A number of theories surround the crash of the Russian plane in Egypt's Sinai peninsula last Saturday that killed all 224 people on board. In this photo, debris of the A321 Russian airliner lie on the ground a day after the plane crashed in Wadi al-Zolomat, a mountainous area in Sinai, Nov. 1, 2015. Getty Images/AFP/Khaled Desouki

French aviation officials Friday ruled out the possibility that technical failures led to the crash of a Russian plane in Egypt’s Sinai Peninsula that killed all 224 on board, BBC reported. Metrojet flight 9268 was travelling from the resort town of Sharm el-Sheikh in Egypt to St. Petersburg in Russia last Saturday, when it crashed.

Several theories have been put forward as the reason for the crash, and the BBC report cited other French officials to say that a "violent, sudden" explosion was behind it. A report by BBC on Friday had said that British officials intercepted calls, suggesting that a bomb was placed in the hold of the plane before the Airbus A231 took off. However, Egyptian authorities said that it was too early to jump to conclusions.

A report by NBC Nightly on Friday said, citing U.S. officials, that intelligence had picked up a conversation between operatives of the Islamic State group in Sinai and in Raqqa, Syria, and they were “clearly celebrating” the plane crash. The report also said that before the crash, officials picked up a signal from an ISIS-affiliate in Sinai, which said that there were plans of "something big in the area."

However, the signal did not mention a plane. NBC Nightly also cited another source close to U.S. intelligence as saying that the call was between the operatives of Wilayat Sinai, also known as Ansar Bait al-Maqdis, who were referred to as one of the “most potent” branches of ISIS, by a U.S. official. An ISIS-affiliate claimed responsibility for bringing down flight 9268, but the Egyptian government denied the claims.

Meanwhile, Kogalymavia, the Russian airliner which operates Metrojet, said Friday, according to Sputnik News, that it will suspend all its passenger flights to Egypt following the crash amid speculations that a bomb might have brought down the plane. The decision comes after Russian president Vladimir Putin suspended passenger planes to Egypt, agreeing to a recommendation from Aleksandr Bortnikov, the head of the Federal Security Service of the Russian Federation.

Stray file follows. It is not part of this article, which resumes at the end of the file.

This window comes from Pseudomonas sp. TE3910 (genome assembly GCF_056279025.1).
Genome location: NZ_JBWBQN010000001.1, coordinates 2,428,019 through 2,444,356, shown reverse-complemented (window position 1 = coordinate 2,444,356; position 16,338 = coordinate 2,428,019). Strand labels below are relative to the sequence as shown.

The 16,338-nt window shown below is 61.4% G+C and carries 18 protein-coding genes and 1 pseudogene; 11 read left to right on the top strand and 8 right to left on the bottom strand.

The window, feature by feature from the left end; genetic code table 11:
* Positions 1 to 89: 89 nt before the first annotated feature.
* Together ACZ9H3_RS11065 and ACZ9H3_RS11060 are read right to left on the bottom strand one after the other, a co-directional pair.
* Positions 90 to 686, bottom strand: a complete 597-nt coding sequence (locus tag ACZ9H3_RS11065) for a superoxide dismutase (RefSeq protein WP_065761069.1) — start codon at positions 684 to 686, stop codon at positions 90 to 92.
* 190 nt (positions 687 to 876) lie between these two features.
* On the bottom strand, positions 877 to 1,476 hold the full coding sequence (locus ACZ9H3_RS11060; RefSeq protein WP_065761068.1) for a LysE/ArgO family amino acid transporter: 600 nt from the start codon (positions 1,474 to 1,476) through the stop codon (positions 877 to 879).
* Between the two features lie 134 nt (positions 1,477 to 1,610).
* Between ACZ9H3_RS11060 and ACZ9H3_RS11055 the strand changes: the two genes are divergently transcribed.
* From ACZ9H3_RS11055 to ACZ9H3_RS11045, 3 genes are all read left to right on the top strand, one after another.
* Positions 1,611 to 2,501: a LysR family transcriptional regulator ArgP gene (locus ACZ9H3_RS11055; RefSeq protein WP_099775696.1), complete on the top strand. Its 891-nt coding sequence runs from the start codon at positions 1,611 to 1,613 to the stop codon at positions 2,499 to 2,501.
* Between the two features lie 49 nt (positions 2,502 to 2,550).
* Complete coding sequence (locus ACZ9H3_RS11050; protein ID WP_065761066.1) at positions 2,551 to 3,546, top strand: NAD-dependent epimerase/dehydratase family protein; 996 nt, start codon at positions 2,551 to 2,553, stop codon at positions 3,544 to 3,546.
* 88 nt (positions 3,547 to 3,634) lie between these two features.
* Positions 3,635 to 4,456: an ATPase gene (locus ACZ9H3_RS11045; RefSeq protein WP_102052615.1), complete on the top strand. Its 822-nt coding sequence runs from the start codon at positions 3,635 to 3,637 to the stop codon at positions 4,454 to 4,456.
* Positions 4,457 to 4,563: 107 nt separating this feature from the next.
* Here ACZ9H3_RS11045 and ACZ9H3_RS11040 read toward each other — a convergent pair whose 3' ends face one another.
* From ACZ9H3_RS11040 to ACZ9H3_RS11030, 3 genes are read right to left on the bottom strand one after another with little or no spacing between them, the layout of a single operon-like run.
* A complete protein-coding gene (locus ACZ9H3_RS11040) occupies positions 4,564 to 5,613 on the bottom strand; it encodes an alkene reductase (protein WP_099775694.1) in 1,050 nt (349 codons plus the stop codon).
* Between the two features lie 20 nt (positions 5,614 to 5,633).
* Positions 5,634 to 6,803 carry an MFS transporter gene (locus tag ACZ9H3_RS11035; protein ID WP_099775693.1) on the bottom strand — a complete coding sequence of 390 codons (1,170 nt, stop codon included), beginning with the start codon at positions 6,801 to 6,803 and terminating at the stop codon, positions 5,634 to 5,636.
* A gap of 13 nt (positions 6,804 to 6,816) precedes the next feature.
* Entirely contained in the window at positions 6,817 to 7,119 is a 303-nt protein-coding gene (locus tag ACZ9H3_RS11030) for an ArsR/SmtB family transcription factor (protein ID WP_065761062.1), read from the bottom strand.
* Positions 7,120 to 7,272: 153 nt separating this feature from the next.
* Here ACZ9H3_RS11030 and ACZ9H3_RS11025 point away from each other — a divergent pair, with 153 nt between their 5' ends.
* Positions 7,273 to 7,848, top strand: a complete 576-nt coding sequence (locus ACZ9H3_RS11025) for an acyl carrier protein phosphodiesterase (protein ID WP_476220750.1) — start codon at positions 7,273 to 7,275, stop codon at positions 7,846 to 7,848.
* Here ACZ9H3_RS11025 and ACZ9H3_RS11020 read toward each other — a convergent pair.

"In connection with the the National Anti-Terrorist Committee decree…. Airline Kogalymavia suspends the flight program to the airports of Arab Republic of Egypt. The ban does not extend to flight operations in Egypt for the purpose of passengers' departure," Kogalymavia reportedly said in the statement.

A Friday report by Daily Mail also said that in August, British airliner Thomson’s flight, carrying 189 passengers to Sharm el-Sheikh, had dodged a rocket attack. The flight left from London Stansted and the pilot had taken evasive action after seeing the missile in the air. The report by Daily Mail also added that the plane had landed safely and that the passengers in the plane were not told about the attempted attack against the jet. The missile was also seen by another Thomson plane as it was reaching Sharm el-Sheikh.

“The crew were told the rocket was from an Egyptian military exercise, but with what has happened there is a lot of fear,” a source told Daily Mail, adding: “The incident left staff petrified.”

The company said, according to Daily Mail: “Thomson Airways can confirm that an event was reported by the crew of flight TOM 476 on 23rd August 2015,” adding: “Upon landing into Sharm el-Sheikh, an initial assessment was conducted and the event was immediately reported to the U.K. Department for Transport (DfT) in line with established protocol.”

“The DfT conducted a full investigation in conjunction with other U.K. government experts,” Thomson also said, adding: “After reviewing the details of the case, the investigation concluded that there was no cause for concern and it was safe to continue our flying program to Sharm el-Sheikh.”